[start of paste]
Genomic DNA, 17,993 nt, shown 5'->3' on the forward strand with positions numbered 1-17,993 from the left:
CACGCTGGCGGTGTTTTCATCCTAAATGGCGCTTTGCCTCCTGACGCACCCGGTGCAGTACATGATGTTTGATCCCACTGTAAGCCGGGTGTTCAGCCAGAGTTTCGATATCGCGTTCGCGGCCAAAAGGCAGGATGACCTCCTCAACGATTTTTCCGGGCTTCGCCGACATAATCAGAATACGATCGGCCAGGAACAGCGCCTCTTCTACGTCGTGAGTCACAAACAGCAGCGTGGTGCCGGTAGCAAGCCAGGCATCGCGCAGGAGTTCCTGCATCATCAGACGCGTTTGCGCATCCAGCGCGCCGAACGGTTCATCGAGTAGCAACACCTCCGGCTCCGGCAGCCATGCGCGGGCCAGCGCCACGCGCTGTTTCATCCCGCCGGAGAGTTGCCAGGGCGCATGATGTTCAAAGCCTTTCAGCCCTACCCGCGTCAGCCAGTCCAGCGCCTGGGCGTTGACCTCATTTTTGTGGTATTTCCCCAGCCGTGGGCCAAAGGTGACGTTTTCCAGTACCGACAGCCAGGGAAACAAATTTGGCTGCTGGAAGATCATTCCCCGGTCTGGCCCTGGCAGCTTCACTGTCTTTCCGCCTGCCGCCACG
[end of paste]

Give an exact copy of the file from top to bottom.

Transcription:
Genomic DNA, 17,993 nt, shown 5'->3' on the forward strand with positions numbered 1-17,993 from the left:
CACGCTGGCGGTGTTTTCATCCTAAATGGCGCTTTGCCTCCTGACGCACCCGGTGCAGTACATGATGTTTGATCCCACTGTAAGCCGGGTGTTCAGCCAGAGTTTCGATATCGCGTTCGCGGCCAAAAGGCAGGATGACCTCCTCAACGATTTTTCCGGGCTTCGCCGACATAATCAGAATACGATCGGCCAGGAACAGCGCCTCTTCTACGTCGTGAGTCACAAACAGCAGCGTGGTGCCGGTAGCAAGCCAGGCATCGCGCAGGAGTTCCTGCATCATCAGACGCGTTTGCGCATCCAGCGCGCCGAACGGTTCATCGAGTAGCAACACCTCCGGCTCCGGCAGCCATGCGCGGGCCAGCGCCACGCGCTGTTTCATCCCGCCGGAGAGTTGCCAGGGCGCATGATGTTCAAAGCCTTTCAGCCCTACCCGCGTCAGCCAGTCCAGCGCCTGGGCGTTGACCTCATTTTTGTGGTATTTCCCCAGCCGTGGGCCAAAGGTGACGTTTTCCAGTACCGACAGCCAGGGAAACAAATTTGGCTGCTGGAAGATCATTCCCCGGTCTGGCCCTGGCAGCTTCACTGTCTTTCCGCCTGCCGCCACG